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Israeli-Arab Committee launches legal steps against Nationality Law

Aug. 7, 2018 5:28 P.M. (Updated: Aug. 30, 2018 1:22 P.M.)
JERUSALEM (Ma'an) -- Members of the High Follow-up Committee for Arab Citizens of Israel announced on Tuesday the launch of their own struggle against the controversial Nationality Law, demanding its cancellation.

The High Follow-up Committee for Arab Citizens of Israel turned to the EU foreign policy chief, Federica Mogherini, and the UN Secretary-General, Antonio Guterres, demanding them to immediately intervene and support the cancellation of the law.

Muhammad Barakeh, head of the High Follow-Up Committee, said in a statement "we're saying these things not on behalf of a party or a movement in the Arab population, but on behalf of the Arab public in general."

Barakeh stressed that "we demand the unconditional cancellation of the law."

Adalah, the Legal Center for Arab Minority Rights in Israel also filed a petition to the Israeli High Court of Justice against the Nationality Law, calling it a bid to progress "ethnic superiority by promoting racist policies."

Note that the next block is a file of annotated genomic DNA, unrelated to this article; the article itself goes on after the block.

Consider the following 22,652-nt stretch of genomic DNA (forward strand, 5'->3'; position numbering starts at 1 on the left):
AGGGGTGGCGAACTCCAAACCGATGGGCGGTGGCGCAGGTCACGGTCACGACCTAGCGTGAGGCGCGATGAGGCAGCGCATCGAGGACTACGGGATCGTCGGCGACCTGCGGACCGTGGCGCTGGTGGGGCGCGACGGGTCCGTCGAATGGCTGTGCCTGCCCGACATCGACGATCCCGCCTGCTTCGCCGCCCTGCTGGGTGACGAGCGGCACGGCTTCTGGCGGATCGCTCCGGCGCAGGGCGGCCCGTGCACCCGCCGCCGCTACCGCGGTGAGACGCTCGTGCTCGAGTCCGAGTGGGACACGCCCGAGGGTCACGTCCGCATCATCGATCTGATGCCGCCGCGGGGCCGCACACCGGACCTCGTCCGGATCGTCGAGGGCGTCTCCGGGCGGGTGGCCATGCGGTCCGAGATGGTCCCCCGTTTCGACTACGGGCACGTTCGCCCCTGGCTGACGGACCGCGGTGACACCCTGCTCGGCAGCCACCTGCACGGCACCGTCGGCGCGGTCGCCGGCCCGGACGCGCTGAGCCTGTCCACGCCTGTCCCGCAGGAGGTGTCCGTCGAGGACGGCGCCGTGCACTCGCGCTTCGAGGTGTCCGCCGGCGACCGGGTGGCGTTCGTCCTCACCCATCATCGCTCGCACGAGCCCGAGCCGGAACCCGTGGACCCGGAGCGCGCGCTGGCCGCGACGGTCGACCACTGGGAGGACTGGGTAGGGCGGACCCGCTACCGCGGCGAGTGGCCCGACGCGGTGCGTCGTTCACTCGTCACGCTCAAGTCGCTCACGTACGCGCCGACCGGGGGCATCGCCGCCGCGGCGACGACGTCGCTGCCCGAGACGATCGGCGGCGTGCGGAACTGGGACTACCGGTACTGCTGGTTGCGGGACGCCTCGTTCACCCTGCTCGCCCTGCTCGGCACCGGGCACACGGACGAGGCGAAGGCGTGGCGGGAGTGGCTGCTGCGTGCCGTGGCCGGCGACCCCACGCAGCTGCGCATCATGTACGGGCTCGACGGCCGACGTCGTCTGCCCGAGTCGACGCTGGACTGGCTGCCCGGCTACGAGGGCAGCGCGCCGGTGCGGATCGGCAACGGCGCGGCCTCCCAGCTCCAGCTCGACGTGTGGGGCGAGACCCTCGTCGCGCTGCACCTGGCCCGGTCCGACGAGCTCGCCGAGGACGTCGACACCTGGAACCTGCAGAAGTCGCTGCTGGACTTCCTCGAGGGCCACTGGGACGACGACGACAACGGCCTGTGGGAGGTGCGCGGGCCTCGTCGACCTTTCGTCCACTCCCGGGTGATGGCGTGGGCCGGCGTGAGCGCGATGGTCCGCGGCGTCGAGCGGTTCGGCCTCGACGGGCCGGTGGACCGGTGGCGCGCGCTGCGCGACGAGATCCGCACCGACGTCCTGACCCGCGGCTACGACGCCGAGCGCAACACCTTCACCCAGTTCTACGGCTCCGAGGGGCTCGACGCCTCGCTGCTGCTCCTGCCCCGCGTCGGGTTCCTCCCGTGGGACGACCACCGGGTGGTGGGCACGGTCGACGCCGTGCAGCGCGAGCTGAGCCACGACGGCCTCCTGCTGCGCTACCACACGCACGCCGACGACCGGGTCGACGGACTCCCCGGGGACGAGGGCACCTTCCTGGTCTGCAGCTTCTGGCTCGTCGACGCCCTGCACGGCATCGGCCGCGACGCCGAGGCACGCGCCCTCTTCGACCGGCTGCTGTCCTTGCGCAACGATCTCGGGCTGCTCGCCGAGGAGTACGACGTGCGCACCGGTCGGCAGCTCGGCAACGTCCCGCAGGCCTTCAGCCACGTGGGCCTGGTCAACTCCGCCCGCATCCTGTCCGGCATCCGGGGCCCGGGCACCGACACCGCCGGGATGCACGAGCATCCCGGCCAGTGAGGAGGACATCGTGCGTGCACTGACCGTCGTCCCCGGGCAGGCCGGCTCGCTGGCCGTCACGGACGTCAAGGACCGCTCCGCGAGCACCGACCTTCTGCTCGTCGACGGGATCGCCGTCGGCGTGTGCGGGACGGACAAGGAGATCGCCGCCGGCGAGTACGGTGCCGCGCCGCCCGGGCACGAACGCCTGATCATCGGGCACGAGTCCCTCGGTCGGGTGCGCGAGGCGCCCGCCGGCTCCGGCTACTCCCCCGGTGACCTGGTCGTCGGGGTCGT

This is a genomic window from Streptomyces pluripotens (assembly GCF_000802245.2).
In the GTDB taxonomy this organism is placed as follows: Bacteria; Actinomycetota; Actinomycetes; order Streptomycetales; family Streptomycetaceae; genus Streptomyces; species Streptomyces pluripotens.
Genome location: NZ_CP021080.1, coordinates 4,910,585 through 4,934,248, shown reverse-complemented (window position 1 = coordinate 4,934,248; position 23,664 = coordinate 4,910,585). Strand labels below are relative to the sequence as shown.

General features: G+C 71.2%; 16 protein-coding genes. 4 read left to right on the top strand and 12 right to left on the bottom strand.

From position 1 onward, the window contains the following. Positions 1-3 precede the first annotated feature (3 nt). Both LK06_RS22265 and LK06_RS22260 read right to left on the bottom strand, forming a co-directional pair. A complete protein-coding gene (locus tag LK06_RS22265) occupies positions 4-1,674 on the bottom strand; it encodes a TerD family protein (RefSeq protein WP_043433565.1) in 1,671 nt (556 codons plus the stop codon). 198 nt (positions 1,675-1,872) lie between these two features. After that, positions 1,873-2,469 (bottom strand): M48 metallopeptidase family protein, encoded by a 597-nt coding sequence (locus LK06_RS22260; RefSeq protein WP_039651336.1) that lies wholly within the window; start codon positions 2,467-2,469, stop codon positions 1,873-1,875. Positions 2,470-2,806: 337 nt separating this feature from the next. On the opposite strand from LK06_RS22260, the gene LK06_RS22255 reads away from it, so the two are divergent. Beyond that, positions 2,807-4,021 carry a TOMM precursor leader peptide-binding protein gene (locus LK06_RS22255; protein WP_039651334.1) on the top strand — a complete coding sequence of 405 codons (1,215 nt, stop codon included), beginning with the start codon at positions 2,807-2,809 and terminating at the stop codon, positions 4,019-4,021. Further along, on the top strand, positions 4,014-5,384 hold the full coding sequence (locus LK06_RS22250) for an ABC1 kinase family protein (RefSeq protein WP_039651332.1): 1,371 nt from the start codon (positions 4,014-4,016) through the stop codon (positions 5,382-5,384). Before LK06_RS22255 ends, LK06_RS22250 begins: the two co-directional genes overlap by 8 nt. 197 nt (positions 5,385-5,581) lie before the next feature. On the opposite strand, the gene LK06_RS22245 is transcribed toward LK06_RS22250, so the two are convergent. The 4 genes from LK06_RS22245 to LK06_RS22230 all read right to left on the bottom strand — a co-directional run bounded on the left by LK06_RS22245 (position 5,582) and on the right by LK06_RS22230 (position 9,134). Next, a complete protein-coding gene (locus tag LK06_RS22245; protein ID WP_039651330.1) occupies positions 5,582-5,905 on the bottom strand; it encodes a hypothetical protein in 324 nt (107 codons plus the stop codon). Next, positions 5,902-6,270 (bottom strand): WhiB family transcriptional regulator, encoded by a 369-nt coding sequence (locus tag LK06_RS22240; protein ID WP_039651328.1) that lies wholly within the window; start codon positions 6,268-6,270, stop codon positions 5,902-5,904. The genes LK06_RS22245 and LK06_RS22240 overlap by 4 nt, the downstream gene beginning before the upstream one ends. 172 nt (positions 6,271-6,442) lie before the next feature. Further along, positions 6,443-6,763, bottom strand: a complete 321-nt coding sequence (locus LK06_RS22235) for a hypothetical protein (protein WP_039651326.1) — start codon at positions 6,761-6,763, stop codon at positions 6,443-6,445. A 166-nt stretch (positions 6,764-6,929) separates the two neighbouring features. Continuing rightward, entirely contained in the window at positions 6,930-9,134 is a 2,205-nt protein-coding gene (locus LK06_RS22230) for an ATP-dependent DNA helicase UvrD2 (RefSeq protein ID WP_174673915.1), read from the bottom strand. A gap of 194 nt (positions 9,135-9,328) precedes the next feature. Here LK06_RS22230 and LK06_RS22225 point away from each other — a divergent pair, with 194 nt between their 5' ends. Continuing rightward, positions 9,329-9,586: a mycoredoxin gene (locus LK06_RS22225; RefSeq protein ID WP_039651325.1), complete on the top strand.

Adalah said that the law "has distinct apartheid characteristics" and denies "civil and national rights of Palestinians in their homeland."

On Saturday, tens of thousands opposing the law had demonstrated against it in Tel Aviv, calling for its annullement to ensure equality for Israel's non-Jewish minorities.

The law, which was passed by the Israeli Knesset in July, enshrines the status of the State of Israel as the nation state of the Jewish people and includes legally preserving Israel's "democratic" character, its state symbols (national anthem, flag, icon), Jerusalem as the capital of Israel, Hebrew as the official language and the right of return for Diaspora Jewry.

Meanwhile, the Arabic language will receive a "special status" as Israel's second official language. The law, however, would not require making state services accessible in Arabic.

Critics of the law raised concerns that it will permit the exclusion of various populations, based on nationality or religion, and allow the illegal establishment of Jewish settlements and communities only.

Meanwhile, supporters believe it ensures the Jewish character of the state for generations to come.

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